“Thank you all for being here. I need 250 VIP gift bags to be assembled before 1PM. Everything’s in boxes over there. Make sure only fifty of the bags get a bottle of champagne. Go!” she shoos us away with wide grin.
I am sweating through my new pencil skirt and silk top. We are in the ($17 million!!!!) penthouse of the Trump Towers yet the air conditioning is unexplainably broken (lol). Nevertheless, 250 tissue paper filled red gift bags neatly line the floor. These exclusive bags will be given to each VIP guest who visits the stylist suite over the next week. Contents inside include: a variety of gift cards, vegan nail polish, champagne, vineyard tours, gourmet popcorn, boxed water, and free offers to private boxing lessons, Raw Juice Guru, numerology and psychic readings.
At 2PM after a quick lunch break across the street at Bannock (chicken spinach salad and chia seed quinoa pudding) we return to the suite to be assigned our positions for the day. Today the designers will be showcasing their collections to media and PR people to be worn later by TIFF stars. It’s our job as the interns to greet, check in/out, serve drinks to, and guide these reps around the Style Box Suite. I quickly scramble to remember all the names and details of each designer as we are given a quick tour of the showroom in which we will shortly be expected to give ourselves.
Okay, that’s Nora for Zarucci. Hand embroidery, full skirts, and delicate crop tops… Christopher Paunil with fine silks and flowing silhouettes…Narces, the hottest and most versatile designer of Toronto…Montreal designer Andrew Majtenyi–drama and theatrics…okay I think I got this.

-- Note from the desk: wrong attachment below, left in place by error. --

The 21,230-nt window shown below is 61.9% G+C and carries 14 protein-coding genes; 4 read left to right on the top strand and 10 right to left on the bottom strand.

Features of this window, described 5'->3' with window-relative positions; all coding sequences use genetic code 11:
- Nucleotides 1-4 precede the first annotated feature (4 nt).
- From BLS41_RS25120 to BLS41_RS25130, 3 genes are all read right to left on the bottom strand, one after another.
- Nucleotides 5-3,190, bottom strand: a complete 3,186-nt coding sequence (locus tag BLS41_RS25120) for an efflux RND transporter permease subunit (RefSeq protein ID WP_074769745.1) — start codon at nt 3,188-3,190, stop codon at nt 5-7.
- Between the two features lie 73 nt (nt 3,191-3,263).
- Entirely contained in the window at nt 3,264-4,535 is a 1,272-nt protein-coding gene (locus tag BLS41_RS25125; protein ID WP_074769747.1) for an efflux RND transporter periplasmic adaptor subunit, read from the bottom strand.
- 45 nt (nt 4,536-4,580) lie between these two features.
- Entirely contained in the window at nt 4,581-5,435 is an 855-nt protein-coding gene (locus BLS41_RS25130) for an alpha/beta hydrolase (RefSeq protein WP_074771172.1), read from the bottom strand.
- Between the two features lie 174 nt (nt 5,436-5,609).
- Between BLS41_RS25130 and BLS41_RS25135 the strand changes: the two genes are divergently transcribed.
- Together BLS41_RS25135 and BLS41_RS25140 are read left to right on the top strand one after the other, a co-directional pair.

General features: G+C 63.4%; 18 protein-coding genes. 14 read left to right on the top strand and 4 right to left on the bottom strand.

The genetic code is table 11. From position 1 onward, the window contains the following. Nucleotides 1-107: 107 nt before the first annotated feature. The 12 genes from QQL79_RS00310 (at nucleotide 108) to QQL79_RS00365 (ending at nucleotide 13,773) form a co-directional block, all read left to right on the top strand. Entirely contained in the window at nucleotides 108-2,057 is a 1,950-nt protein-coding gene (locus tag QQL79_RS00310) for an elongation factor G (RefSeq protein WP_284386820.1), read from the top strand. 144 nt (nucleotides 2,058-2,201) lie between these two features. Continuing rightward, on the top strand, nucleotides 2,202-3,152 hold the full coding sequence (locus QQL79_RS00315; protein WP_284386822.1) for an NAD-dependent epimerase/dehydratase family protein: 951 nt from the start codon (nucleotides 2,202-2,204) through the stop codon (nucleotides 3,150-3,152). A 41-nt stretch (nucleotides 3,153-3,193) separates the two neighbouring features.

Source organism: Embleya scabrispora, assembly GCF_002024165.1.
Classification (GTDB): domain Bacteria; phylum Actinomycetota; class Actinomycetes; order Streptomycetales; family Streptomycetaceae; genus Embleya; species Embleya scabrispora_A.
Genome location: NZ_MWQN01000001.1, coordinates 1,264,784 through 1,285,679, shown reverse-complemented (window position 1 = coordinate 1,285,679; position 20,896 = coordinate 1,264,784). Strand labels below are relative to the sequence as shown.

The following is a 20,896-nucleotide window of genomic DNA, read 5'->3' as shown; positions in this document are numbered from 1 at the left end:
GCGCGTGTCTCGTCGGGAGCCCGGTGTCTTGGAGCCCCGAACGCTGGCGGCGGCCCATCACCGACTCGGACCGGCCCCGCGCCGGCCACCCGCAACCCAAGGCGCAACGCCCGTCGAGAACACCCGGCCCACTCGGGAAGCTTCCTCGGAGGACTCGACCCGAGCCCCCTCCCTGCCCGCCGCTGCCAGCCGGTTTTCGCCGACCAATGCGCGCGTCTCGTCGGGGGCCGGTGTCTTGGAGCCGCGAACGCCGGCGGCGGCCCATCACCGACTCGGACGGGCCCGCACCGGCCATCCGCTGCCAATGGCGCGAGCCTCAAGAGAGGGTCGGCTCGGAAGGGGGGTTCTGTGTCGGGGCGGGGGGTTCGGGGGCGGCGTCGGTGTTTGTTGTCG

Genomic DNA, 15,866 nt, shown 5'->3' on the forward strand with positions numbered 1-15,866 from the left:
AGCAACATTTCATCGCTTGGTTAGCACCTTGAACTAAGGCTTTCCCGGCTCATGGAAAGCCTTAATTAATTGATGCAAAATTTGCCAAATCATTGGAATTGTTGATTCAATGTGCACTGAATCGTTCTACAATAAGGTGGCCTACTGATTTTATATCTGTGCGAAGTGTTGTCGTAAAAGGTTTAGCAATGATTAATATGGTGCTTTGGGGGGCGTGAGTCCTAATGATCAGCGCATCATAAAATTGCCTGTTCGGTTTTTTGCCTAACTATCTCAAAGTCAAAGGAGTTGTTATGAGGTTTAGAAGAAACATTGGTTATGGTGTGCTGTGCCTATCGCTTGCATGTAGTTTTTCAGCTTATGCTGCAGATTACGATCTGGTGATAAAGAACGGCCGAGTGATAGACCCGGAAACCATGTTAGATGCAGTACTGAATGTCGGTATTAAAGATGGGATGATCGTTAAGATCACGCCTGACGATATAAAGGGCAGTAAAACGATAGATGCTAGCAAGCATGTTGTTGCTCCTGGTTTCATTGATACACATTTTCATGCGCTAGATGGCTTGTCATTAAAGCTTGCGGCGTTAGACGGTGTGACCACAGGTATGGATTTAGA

Media and PR reps start to trickle into the suite. Two of the interns greet them before sending the reps off to one of the four of us who will be their tour guides: “This is Istiana, she’ll give you a private tour of Style Box and introduce you to all the designers.” I shake hands with a woman from CBC and offer her a glass of champagne.
Over the next few hours I find myself escorting a number of fashion bloggers, photographers, and media reps around with fake-it-till-you-make-it ease: “And over here let me introduce you to Toronto based designer, Hillary Macmillan!”
Three crazy hours later, the last few guests leave, my feet are swollen and blistered, but I can’t believe what just happened.
Me! Me, a shy small town girl with no professional fashion or PR experience is actually here! I pinch myself slightly to remind myself I’m not dreaming or in a movie right now. Here! This crazy fast paced high fashion fame world is actually here and not so unattainable or far off. Not once did anyone look at me funny or ask me what I’m doing here. Not once did anyone suspect that I really had no idea what I was actually doing. It may sound cliché but if there’s one thing I’ve learned from this surreal experience, it’s that you really can do anything so long as you believe and act like you can (even if really inside you’re actually terrified). Go into any situation with a confident smile and an I-have-nothing-to-lose mindset, you’ll be fine! Never in a million years did I ever expect to be chosen for this opportunity when I applied for the job, but I thought, screw it, I really don’t have anything to lose, except a chance, if don’t even try.
So with that, I exit the Trump Tower Residences onto Bay Street, bustling with posh businessmen and women, feeling excited for what tomorrow will bring. After all, anything can happen if you put yourself out there.